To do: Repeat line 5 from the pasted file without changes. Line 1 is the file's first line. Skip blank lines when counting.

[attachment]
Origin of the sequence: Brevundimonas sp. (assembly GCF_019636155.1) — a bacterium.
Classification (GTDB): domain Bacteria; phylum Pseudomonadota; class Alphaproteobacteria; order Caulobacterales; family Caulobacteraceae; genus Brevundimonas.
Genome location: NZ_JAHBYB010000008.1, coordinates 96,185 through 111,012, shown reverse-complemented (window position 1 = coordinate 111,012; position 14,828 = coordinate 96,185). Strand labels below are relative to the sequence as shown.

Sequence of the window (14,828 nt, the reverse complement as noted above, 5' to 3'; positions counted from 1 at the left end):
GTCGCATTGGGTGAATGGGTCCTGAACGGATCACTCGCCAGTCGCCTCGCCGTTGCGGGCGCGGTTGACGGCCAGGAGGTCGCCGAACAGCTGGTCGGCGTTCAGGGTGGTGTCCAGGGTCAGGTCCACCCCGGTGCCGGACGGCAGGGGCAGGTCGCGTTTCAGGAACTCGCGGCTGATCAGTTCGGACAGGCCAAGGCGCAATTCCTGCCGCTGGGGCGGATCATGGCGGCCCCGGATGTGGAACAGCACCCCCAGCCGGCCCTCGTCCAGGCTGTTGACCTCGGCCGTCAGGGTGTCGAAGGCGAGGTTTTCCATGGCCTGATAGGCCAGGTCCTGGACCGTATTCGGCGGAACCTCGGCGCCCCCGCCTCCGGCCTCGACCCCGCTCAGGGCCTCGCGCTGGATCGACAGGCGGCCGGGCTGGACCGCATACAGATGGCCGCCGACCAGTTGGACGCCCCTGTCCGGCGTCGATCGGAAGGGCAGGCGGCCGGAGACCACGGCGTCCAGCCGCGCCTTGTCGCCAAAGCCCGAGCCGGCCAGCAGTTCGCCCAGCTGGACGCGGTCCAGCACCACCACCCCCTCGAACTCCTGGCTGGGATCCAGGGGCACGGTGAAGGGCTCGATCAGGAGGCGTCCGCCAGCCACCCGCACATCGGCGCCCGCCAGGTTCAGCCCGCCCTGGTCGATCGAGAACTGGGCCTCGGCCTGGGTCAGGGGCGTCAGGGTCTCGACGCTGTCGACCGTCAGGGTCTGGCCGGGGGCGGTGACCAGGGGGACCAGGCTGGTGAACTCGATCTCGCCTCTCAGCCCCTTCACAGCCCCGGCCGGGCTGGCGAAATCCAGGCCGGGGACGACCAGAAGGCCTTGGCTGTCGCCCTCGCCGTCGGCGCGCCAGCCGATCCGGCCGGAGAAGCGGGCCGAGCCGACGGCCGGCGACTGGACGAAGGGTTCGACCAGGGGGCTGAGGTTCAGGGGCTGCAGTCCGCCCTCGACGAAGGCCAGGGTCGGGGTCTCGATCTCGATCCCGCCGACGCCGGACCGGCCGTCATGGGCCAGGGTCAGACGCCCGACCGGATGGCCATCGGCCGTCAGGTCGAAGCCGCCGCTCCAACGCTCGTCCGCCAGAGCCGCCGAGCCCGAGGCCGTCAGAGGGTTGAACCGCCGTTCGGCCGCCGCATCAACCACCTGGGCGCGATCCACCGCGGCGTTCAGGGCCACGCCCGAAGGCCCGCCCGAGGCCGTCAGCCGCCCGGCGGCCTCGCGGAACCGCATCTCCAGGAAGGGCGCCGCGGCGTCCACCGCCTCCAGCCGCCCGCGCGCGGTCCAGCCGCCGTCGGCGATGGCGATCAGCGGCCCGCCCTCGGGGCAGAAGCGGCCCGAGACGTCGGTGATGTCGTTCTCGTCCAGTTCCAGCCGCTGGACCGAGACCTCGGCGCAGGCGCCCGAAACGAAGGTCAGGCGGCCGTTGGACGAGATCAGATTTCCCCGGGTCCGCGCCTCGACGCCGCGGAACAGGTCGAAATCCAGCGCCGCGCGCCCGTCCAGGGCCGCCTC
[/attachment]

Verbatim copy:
GTCGCATTGGGTGAATGGGTCCTGAACGGATCACTCGCCAGTCGCCTCGCCGTTGCGGGCGCGGTTGACGGCCAGGAGGTCGCCGAACAGCTGGTCGGCGTTCAGGGTGGTGTCCAGGGTCAGGTCCACCCCGGTGCCGGACGGCAGGGGCAGGTCGCGTTTCAGGAACTCGCGGCTGATCAGTTCGGACAGGCCAAGGCGCAATTCCTGCCGCTGGGGCGGATCATGGCGGCCCCGGATGTGGAACAGCACCCCCAGCCGGCCCTCGTCCAGGCTGTTGACCTCGGCCGTCAGGGTGTCGAAGGCGAGGTTTTCCATGGCCTGATAGGCCAGGTCCTGGACCGTATTCGGCGGAACCTCGGCGCCCCCGCCTCCGGCCTCGACCCCGCTCAGGGCCTCGCGCTGGATCGACAGGCGGCCGGGCTGGACCGCATACAGATGGCCGCCGACCAGTTGGACGCCCCTGTCCGGCGTCGATCGGAAGGGCAGGCGGCCGGAGACCACGGCGTCCAGCCGCGCCTTGTCGCCAAAGCCCGAGCCGGCCAGCAGTTCGCCCAGCTGGACGCGGTCCAGCACCACCACCCCCTCGAACTCCTGGCTGGGATCCAGGGGCACGGTGAAGGGCTCGATCAGGAGGCGTCCGCCAGCCACCCGCACATCGGCGCCCGCCAGGTTCAGCCCGCCCTGGTCGATCGAGAACTGGGCCTCGGCCTGGGTCAGGGGCGTCAGGGTCTCGACGCTGTCGACCGTCAGGGTCTGGCCGGGGGCGGTGACCAGGGGGACCAGGCTGGTGAACTCGATCTCGCCTCTCAGCCCCTTCACAGCCCCGGCCGGGCTGGCGAAATCCAGGCCGGGGACGACCAGAAGGCCTTGGCTGTCGCCCTCGCCGTCGGCGCGCCAGCCGATCCGGCCGGAGAAGCGGGCCGAGCCGACGGCCGGCGACTGGACGAAGGGTTCGACCAGGGGGCTGAGGTTCAGGGGCTGCAGTCCGCCCTCGACGAAGGCCAGGGTCGGGGTCTCGATCTCGATCCCGCCGACGCCGGACCGGCCGTCATGGGCCAGGGTCAGACGCCCGACCGGATGGCCATCGGCCGTCAGGTCGAAGCCGCCGCTCCAACGCTCGTCCGCCAGAGCCGCCGAGCCCGAGGCCGTCAGAGGGTTGAACCGCCGTTCGGCCGCCGCATCAACCACCTGGGCGCGATCCACCGCGGCGTTCAGGGCCACGCCCGAAGGCCCGCCCGAGGCCGTCAGCCGCCCGGCGGCCTCGCGGAACCGCATCTCCAGGAAGGGCGCCGCGGCGTCCACCGCCTCCAGCCGCCCGCGCGCGGTCCAGCCGCCGTCGGCGATGGCGATCAGCGGCCCGCCCTCGGGGCAGAAGCGGCCCGAGACGTCGGTGATGTCGTTCTCGTCCAGTTCCAGCCGCTGGACCGAGACCTCGGCGCAGGCGCCCGAAACGAAGGTCAGGCGGCCGTTGGACGAGATCAGATTTCCCCGGGTCCGCGCCTCGACGCCGCGGAACAGGTCGAAATCCAGCGCCGCGCGCCCGTCCAGGGCCGCCTC